In his book, “How the Mighty Fall,How the Mighty Fall,” Jim Collins Jim Collins references the Anna Karenina Principle. The principle comes from Leo Tolstoy'sLeo Tolstoy’s book, "Anna Karenina," which begins: “Happy families are all alike; every unhappy family is unhappy in its own way.”
Collins makes the point from the quote that there are more ways to fall than there are to become great.
Let me suggest four:
1 – Forget what got you here. There are certain disciplines and practices that helped you to achieve the success you have. Taking your eye off of those things will eventually bring you down. Those who are ruthless in their discipline are the ones who remain successful. If you find yourself struggling, maybe now would be a good time to go back to doing what you used to do when you were in a growth mode.
2 – Forget where you are going. Why are you in business? What is your mission? Those are questions that need to be asked often. They should shape your decision making, resources, and your alignment as an organization. If you stop focusing on why you exist, you are headed for a fall.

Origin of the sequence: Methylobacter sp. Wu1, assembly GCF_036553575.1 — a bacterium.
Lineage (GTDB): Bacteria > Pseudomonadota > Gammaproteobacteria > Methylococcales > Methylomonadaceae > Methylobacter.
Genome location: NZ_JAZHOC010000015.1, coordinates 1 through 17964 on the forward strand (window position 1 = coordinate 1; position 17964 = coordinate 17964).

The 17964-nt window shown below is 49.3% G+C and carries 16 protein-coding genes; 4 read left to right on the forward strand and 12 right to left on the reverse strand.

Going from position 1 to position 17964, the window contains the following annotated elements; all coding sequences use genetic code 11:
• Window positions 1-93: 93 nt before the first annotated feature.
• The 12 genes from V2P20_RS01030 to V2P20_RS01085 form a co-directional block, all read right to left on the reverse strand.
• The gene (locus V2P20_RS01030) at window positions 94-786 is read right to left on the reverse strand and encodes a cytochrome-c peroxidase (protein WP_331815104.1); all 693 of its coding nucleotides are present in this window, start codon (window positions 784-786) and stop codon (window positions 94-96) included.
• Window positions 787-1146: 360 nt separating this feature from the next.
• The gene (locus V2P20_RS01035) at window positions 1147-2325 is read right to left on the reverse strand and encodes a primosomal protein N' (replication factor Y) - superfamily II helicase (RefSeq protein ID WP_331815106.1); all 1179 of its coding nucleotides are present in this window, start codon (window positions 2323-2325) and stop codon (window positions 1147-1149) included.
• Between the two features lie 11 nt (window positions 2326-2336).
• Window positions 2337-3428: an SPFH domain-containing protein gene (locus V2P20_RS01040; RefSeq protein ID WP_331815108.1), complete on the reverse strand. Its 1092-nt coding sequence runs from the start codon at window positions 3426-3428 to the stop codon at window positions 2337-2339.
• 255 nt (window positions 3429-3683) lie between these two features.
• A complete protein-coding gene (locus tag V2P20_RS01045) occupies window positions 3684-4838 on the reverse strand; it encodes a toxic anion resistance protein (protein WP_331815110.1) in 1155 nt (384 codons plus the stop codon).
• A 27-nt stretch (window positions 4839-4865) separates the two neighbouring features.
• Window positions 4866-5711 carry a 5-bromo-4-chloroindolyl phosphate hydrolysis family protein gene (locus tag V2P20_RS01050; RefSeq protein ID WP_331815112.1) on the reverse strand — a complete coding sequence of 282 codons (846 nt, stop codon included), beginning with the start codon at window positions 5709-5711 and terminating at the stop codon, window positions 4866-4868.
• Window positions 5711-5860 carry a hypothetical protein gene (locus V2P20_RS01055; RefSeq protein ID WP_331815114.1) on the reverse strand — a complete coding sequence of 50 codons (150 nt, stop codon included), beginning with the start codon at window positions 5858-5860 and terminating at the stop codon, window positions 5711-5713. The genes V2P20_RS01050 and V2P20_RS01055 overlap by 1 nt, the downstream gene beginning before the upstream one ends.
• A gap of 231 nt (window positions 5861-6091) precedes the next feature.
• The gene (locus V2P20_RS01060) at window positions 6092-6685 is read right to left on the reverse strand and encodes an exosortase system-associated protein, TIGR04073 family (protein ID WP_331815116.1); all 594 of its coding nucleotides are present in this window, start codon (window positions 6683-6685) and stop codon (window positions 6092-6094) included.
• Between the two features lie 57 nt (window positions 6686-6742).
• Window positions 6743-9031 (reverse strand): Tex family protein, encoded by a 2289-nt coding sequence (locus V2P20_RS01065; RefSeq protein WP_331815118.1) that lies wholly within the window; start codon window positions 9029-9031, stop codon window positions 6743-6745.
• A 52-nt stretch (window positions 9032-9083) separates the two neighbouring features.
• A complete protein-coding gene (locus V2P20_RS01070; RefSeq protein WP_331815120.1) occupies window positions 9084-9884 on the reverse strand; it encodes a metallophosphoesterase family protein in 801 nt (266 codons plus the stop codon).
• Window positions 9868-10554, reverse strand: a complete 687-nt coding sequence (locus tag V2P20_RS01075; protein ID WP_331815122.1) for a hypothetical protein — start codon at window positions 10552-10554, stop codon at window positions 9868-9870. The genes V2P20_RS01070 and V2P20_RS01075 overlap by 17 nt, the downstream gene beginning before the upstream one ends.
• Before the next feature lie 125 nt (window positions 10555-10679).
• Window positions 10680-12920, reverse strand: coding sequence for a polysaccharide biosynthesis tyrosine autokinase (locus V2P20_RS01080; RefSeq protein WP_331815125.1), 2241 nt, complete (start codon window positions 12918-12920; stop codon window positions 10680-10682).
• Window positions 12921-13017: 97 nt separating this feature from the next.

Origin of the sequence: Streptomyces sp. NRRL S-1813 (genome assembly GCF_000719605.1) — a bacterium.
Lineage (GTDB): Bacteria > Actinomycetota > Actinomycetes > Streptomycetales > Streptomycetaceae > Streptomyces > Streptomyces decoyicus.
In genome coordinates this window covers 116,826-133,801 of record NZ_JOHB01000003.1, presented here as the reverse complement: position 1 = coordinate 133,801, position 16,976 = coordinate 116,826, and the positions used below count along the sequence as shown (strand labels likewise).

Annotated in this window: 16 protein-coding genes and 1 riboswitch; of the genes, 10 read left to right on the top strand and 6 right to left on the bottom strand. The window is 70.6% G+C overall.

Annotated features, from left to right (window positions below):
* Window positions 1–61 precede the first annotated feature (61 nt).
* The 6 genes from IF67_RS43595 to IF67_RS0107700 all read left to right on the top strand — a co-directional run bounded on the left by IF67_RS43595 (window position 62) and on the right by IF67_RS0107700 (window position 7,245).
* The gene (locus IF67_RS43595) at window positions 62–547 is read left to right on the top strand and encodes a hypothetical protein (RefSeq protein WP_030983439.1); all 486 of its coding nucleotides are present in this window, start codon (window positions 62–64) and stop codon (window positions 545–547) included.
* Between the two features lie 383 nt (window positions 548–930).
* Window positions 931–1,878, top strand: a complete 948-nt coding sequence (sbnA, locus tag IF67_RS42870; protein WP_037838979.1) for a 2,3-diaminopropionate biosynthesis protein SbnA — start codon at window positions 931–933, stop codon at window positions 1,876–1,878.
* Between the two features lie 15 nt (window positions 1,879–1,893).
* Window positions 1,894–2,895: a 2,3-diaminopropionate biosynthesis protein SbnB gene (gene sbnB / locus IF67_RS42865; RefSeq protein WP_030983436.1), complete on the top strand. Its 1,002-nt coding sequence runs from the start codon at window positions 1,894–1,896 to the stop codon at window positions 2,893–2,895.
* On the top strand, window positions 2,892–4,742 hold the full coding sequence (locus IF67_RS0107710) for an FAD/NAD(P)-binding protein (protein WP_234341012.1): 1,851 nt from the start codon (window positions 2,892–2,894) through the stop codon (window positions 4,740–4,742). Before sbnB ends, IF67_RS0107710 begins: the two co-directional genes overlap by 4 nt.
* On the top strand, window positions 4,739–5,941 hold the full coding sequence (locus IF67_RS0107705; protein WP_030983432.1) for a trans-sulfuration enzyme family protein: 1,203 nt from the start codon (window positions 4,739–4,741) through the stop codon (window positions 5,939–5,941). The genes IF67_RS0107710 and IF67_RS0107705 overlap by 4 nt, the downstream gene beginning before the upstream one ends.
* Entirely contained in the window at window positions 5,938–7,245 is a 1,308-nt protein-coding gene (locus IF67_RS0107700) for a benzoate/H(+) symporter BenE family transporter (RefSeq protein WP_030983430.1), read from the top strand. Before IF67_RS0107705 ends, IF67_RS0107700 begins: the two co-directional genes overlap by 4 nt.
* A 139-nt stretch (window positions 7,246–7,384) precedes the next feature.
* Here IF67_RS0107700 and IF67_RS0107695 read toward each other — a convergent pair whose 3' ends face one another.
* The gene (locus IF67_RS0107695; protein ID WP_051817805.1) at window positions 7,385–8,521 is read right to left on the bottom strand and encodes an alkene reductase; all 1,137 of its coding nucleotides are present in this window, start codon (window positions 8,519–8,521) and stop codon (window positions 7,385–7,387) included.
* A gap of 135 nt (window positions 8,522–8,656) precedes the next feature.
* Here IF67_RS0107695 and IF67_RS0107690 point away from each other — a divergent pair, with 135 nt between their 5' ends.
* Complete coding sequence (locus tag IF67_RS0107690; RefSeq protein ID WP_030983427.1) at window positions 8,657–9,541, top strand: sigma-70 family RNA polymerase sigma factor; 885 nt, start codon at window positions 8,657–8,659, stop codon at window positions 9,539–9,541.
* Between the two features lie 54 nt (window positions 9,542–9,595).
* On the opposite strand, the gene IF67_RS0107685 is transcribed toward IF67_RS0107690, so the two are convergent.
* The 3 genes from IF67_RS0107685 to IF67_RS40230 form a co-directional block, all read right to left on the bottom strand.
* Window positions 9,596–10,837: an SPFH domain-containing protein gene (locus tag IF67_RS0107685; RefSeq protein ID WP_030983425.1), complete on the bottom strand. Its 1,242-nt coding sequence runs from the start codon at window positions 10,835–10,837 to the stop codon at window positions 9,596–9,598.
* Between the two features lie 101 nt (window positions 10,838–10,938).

3 – Forget who helped you along the way. All leaders need to remember that many people have invested to help them get to where they are. Be grateful and make sure you express your thanks to the appropriate people.
4 – Forget who you are trying to help. Just as someone invested in you, you should in turn invest in someone else. The point of your leadership is not to create a better life for yourself, rather to leverage your influence to bless others. The happiest people I know are more others focused than they are self-centered.
Today is a great day to . . . refuse to forget.
Is there something else you would add to my list?